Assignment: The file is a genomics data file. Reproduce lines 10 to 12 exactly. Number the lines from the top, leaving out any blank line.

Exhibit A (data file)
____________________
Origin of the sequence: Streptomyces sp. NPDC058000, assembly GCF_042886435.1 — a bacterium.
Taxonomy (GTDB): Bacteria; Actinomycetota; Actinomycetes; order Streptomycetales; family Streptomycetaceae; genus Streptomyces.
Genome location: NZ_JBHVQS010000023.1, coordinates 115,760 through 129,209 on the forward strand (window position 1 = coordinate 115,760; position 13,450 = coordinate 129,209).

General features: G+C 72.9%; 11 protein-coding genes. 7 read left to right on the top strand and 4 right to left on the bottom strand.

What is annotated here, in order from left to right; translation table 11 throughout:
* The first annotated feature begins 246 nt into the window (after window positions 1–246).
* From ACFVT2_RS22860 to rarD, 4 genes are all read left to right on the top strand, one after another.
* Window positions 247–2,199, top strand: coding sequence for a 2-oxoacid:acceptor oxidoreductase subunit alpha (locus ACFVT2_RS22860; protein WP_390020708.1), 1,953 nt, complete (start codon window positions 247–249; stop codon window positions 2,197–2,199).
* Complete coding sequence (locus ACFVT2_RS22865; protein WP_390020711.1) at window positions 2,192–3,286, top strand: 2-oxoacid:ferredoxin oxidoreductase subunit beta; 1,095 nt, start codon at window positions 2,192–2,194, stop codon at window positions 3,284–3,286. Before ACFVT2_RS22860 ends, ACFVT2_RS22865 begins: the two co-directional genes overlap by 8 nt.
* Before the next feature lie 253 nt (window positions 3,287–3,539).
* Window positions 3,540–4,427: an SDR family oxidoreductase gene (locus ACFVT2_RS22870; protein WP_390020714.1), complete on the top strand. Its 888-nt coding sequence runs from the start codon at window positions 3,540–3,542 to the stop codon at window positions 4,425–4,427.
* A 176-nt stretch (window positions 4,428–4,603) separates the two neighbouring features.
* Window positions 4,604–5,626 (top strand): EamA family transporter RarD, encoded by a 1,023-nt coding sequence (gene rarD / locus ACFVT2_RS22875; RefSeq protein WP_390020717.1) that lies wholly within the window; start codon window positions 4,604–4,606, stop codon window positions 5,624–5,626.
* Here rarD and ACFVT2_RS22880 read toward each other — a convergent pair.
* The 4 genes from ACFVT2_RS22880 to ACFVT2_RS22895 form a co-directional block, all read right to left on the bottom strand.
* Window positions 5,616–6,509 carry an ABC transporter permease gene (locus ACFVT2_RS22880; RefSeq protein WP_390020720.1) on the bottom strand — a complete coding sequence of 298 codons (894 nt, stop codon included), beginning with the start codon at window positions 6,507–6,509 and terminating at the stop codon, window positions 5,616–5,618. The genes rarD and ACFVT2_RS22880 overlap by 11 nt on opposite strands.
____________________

* Before the next feature lie 253 nt (window positions 3,287–3,539).
* Window positions 3,540–4,427: an SDR family oxidoreductase gene (locus ACFVT2_RS22870; protein WP_390020714.1), complete on the top strand. Its 888-nt coding sequence runs from the start codon at window positions 3,540–3,542 to the stop codon at window positions 4,425–4,427.
* A 176-nt stretch (window positions 4,428–4,603) separates the two neighbouring features.